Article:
Saturday, July 9, 2011
What A Bloody Environment For A Man Of Imagination
The above quotation is from the late Joseph Tomelty - the Northern Irish actor who starred in the movies Moby Dick and A Kid For Two Farthings and was the author of many works such as the novel Red Is The Port Light, the play All Soul's Night and the classic Ulster radio comedy The McCooeys which provided James Young with his commercial breakthrough. He was also the former father-in-law of Sting. These immortal words are enshrined on the ground of the Writer's Square facing St Anne's Cathedral in Belfast city centre.
I was reading about Tomelty this weekend with regard to Carol Reed's classic Odd Man Out film starring James Mason as an IRA man on the run in late Forties Belfast and in which he also starred. The movie attracted attention from contemporary censors because of the violent content and was certainly a brave attempt at that time to analyse the complex dynamics of political violence. The Irish Republican Army's S-Plan of 1939-40 having entailed a bombing campaign on the mainland which killed five people in Coventry in August 1939 and for which two Irishmen were subsequently hung at Birmingham Prison.
Some extraordinarily insightful pieces of British social history have been published over the past decade that raise similarly interesting question marks about the political and economic state of our nation in the 35 years after World War Two.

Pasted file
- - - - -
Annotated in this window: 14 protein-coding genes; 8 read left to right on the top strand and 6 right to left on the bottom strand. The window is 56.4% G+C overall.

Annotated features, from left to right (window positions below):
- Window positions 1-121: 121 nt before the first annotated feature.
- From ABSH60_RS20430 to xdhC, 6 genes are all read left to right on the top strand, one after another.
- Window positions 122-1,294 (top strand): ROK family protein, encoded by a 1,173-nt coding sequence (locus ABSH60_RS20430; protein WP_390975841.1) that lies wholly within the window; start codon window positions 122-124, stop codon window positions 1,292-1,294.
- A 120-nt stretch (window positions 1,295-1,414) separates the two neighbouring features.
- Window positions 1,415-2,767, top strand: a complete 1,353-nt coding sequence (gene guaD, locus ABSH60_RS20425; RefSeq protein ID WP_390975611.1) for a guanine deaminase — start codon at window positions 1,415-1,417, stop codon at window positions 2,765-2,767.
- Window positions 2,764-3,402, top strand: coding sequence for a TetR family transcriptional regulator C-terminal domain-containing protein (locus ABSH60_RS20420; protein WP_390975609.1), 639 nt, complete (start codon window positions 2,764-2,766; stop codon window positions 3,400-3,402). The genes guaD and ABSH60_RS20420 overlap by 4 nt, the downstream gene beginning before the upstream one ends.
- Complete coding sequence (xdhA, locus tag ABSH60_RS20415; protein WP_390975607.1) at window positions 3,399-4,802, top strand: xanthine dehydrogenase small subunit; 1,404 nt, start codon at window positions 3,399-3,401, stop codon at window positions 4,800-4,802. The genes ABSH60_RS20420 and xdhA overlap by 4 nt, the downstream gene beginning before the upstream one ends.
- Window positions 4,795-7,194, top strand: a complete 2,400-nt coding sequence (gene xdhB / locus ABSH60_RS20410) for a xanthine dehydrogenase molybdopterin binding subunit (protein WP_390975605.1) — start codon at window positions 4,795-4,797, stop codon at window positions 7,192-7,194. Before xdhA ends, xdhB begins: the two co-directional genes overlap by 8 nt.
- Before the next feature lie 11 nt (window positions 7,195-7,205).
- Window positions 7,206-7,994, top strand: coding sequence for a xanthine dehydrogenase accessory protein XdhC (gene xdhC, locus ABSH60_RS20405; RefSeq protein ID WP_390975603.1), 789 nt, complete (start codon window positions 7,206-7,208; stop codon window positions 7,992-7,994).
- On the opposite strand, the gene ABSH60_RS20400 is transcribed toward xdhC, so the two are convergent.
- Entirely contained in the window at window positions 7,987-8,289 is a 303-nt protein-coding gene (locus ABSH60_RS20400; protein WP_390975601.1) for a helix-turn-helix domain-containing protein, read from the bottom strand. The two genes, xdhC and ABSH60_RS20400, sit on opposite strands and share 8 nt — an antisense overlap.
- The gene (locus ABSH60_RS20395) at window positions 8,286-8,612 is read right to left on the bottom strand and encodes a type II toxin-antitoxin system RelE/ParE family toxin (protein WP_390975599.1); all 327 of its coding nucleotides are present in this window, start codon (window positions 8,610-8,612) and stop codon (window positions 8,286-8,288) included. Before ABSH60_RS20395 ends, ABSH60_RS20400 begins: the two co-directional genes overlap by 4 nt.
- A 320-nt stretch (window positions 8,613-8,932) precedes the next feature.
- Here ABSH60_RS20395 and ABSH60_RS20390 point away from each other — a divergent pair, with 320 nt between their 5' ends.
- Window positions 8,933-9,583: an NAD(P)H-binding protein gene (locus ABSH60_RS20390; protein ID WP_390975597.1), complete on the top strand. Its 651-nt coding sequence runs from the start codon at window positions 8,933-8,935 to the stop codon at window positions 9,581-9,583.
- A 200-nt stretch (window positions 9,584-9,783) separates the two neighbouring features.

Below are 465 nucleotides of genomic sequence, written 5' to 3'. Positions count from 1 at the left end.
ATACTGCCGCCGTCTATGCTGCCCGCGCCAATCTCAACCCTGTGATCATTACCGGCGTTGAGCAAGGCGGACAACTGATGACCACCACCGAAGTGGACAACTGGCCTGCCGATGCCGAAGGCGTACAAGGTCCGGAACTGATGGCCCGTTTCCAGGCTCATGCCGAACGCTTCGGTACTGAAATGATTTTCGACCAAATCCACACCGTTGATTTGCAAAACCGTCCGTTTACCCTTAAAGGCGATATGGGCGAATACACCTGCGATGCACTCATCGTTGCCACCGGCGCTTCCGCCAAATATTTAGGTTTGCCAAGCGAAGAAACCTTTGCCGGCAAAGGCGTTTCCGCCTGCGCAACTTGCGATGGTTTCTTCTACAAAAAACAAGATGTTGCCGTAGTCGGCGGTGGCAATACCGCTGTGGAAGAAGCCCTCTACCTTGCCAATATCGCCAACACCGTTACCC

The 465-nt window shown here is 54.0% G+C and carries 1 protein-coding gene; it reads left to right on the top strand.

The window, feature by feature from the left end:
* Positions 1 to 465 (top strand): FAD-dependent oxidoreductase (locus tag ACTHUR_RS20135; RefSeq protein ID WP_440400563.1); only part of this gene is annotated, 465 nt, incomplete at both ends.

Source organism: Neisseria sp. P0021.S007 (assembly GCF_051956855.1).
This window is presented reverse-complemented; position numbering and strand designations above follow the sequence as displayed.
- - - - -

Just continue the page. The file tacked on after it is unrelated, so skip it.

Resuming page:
It can now be clearly seen that the swinging reforms on abortion, sexuality, censorship, divorce and capital punishment were running well ahead of what was still a deeply conservative British society in the mid-Sixties. Likewise that life during the Seventies was - unless you were in Studio 3 of BBC Television Centre watching The Sweet, Mud, Sparks, The Glitter Band or The Wombles miming to their latest hit record while eating a packet of Spangles or Rancheros - essentially pretty shit. I eagerly await analysis of the complex and insidious developments of the subsequent three decades that have left our society in such toxic, demented and irreversible straits.
If there was a moment in recent years however when I did fall back on some residual hope for the valiant life spirit our once great country it was during a recent trip to Northern Ireland. Normally every weekend when buying my Saturday morning paper here in New London I receive not a single recognition from the female shop assistant for my relatively upbeat weekend demeanour and friendly informality.
In Ulster by contrast I recently bought a copy of the national university's rag magazine in the local newsagent - the said publication full of the ubiquitous dirty jokes and soft-core sexual images. On returning the following morning to buy my Sunday newspaper I was met by the cheery greeting from the same newsagent "So were you abusing yourself over that yesterday then?"